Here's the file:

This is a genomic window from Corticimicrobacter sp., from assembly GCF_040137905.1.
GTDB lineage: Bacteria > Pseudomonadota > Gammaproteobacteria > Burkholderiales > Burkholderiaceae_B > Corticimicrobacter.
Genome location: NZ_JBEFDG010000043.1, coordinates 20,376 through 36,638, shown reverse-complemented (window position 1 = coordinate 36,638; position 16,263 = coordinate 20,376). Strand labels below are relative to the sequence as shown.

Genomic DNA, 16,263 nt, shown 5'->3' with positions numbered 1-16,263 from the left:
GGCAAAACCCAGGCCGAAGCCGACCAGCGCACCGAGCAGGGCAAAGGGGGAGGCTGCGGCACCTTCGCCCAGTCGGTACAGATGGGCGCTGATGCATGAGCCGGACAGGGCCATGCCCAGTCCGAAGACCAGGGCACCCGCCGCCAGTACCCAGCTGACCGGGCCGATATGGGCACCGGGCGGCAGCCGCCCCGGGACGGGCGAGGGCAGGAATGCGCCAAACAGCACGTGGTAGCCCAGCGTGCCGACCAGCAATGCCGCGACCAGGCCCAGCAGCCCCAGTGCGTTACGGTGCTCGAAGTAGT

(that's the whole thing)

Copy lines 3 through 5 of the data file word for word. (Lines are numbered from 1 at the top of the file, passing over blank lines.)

Genome location: NZ_JBEFDG010000043.1, coordinates 20,376 through 36,638, shown reverse-complemented (window position 1 = coordinate 36,638; position 16,263 = coordinate 20,376). Strand labels below are relative to the sequence as shown.

Genomic DNA, 16,263 nt, shown 5'->3' with positions numbered 1-16,263 from the left:
GGCAAAACCCAGGCCGAAGCCGACCAGCGCACCGAGCAGGGCAAAGGGGGAGGCTGCGGCACCTTCGCCCAGTCGGTACAGATGGGCGCTGATGCATGAGCCGGACAGGGCCATGCCCAGTCCGAAGACCAGGGCACCCGCCGCCAGTACCCAGCTGACCGGGCCGATATGGGCACCGGGCGGCAGCCGCCCCGGGACGGGCGAGGGCAGGAATGCGCCAAACAGCACGTGGTAGCCCAGCGTGCCGACCAGCAATGCCGCGACCAGGCCCAGCAGCCCCAGTGCGTTACGGTGCTCGAAGTAGT